Government incentives stand to repay about 85% of the $1 million initial cost. The federal government reimbursed half of the initial cost in one year, while the state of North Carolina will pay up to 35% of the cost over five years.
Similar incentives apply to the installation of a $60,000, 6-kW wind energy system in May 2010. This generates about $4000 a year in green energy and will pay back within five years, limited mainly by the state’s 5-yr payout program.
All told, these renewable energy projects defray only a fraction of the plant’s energy bill, which amounts to $100,000 a month.
In addition, Nypro has worked to reduce energy consumption inside the Meban plant. In 2010, the original metal halide, warehouse-type lighting was replaced with high-efficiency fluorescents for $47,000. The result was both energy savings and a safer and more productive workplace with better illumination. Payback is estimated at two years.
In the last three years, the Mebane facility replaced 22 of the plant’s injection presses (165 to 750 tons) with energy-saving all-electric models from Milacron, Netstal, and Engel. “Based on our experience,” Cathey says, “I can’t imagine a better investment for a molder than moving to all-electric machines, versus hydraulic or hybrid. We have found energy demand for electric presses can be as much as 50% lower than for hydraulics. Depending on press size and kWh rate, that can save $3000 to $15,000 a year per press.”
Beyond energy savings, Cathey says, “Electric machines are cleaner—less oil, etc.—therefore they work well in all environments, especially medical molding. In our experience, repair and maintenance costs and downtime are lower, too. And there is potential for government and utility company incentives to help pay for them.
“The key point is that when you are in the market for a new press, the green investment in an electric machine is virtually zero, since the press will end up costing no more, and possibly a lot less, than a hydraulic press.” Cathey plans to take his own advice, since Nypro is considering doubling the size of the Mebane plant, creating an opportunity to purchase several new all-electric machines.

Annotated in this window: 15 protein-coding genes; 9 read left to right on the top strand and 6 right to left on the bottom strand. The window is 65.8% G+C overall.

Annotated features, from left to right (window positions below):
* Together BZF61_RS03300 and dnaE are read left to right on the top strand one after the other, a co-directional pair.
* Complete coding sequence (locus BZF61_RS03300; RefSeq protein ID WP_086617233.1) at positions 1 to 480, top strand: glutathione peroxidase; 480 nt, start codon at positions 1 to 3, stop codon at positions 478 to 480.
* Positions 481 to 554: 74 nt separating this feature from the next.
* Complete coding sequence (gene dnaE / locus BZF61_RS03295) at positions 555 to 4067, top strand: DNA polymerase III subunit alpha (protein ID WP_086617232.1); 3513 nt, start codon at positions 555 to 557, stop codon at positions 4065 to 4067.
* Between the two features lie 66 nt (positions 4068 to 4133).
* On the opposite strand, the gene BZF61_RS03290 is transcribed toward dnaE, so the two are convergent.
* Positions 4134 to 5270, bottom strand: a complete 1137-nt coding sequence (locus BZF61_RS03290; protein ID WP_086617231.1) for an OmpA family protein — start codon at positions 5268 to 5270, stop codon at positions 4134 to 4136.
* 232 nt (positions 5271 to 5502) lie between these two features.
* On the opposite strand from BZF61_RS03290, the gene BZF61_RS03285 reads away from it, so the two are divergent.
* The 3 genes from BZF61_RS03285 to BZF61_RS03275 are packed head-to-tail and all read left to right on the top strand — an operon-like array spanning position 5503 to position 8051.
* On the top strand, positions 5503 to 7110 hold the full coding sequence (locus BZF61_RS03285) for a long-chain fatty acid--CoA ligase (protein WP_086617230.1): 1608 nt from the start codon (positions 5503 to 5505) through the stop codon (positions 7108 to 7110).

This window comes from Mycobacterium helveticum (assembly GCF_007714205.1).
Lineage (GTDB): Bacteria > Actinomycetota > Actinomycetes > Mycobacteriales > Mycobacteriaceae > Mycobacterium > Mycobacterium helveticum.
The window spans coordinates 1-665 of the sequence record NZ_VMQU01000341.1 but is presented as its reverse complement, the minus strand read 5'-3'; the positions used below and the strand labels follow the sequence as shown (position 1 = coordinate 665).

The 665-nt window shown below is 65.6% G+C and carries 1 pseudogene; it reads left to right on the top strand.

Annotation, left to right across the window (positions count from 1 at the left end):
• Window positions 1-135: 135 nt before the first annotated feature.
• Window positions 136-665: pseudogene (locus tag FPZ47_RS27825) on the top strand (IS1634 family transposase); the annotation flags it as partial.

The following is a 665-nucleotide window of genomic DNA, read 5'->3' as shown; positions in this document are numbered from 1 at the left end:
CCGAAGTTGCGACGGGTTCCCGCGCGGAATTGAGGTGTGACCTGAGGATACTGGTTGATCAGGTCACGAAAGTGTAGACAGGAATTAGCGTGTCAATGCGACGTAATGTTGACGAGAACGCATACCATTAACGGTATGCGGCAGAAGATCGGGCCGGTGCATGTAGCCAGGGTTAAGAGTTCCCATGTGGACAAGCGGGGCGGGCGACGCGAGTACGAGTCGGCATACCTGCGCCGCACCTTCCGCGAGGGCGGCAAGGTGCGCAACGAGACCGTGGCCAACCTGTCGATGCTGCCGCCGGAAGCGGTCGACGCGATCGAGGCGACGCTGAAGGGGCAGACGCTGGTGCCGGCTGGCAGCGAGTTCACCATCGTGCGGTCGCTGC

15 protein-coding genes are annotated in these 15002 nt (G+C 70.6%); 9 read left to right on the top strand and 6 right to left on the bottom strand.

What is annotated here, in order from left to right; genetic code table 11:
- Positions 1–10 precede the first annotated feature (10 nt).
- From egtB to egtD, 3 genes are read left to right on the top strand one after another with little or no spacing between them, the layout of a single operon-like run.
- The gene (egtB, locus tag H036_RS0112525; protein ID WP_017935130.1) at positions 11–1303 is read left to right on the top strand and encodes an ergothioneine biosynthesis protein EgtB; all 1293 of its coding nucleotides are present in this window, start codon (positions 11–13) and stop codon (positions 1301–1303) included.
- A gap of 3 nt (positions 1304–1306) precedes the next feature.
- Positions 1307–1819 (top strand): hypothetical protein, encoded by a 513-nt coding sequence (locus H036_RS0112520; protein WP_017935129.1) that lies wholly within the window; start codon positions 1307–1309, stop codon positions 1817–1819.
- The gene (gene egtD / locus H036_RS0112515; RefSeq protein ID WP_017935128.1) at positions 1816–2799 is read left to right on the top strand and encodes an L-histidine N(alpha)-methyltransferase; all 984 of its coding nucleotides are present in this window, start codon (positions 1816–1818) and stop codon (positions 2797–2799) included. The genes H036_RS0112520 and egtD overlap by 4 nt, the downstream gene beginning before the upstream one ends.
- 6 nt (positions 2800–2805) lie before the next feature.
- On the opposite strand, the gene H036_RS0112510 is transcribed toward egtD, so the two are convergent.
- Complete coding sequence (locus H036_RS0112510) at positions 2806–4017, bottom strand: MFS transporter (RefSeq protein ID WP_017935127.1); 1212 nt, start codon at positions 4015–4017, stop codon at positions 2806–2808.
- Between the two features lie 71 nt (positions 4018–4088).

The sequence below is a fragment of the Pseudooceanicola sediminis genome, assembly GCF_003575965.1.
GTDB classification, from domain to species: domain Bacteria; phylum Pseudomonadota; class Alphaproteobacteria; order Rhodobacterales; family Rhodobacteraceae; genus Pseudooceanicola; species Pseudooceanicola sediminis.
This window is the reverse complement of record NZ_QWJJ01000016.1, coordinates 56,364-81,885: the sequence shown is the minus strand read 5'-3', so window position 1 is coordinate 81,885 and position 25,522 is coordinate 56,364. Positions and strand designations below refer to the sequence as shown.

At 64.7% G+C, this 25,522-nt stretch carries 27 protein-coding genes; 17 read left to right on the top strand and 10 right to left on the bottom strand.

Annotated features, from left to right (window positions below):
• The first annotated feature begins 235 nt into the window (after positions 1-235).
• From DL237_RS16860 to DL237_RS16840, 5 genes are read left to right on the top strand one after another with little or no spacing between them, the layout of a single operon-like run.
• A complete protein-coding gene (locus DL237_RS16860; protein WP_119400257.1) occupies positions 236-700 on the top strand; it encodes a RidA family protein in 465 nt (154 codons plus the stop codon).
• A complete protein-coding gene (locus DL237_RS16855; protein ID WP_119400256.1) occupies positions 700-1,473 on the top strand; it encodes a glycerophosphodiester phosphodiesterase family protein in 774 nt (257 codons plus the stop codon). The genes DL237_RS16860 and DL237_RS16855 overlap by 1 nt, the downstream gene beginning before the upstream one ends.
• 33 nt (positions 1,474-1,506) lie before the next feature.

CURRENT SUSTAINABILITY PROJECTS
One of the next big “green” projects at Mebane may be to recycle rainwater from the plant roof to its cooling towers. It would involve installing a large tank to collect the rainwater. The proposed expansion would add another 80,000 ft2 of roof that would catch a lot more usable cooling water.
Other plans in the works to increase sustainability at Mebane include these:
•Reduce energy use further by installing thermal blankets on machine barrels, plus ceramic heater bands, variable-speed drives on hydraulic pumps, and energy-monitoring software.
•Reach zero waste sent to landfill. That involves recycling all plastic manufacturing scrap, as well as cardboard, wood, oils, and cleaning supplies. A concurrent goal is to reduce or eliminate all junk mail sent to the plant. Also, disposable earplugs will be replaced with permanent types.
•Save paper and ink by moving suppliers to electronic invoicing and payments, as well as implementing electronic batch records. A concurrent effort will reduce or eliminate individual inkjet printers.
•Installing warehouse air curtains will help minimizing heat losses.
•The plant will seek LEED building certification. LEED stands for Leadership in Energy and Environmental Design, a certification program of the U.S. Green Building Council.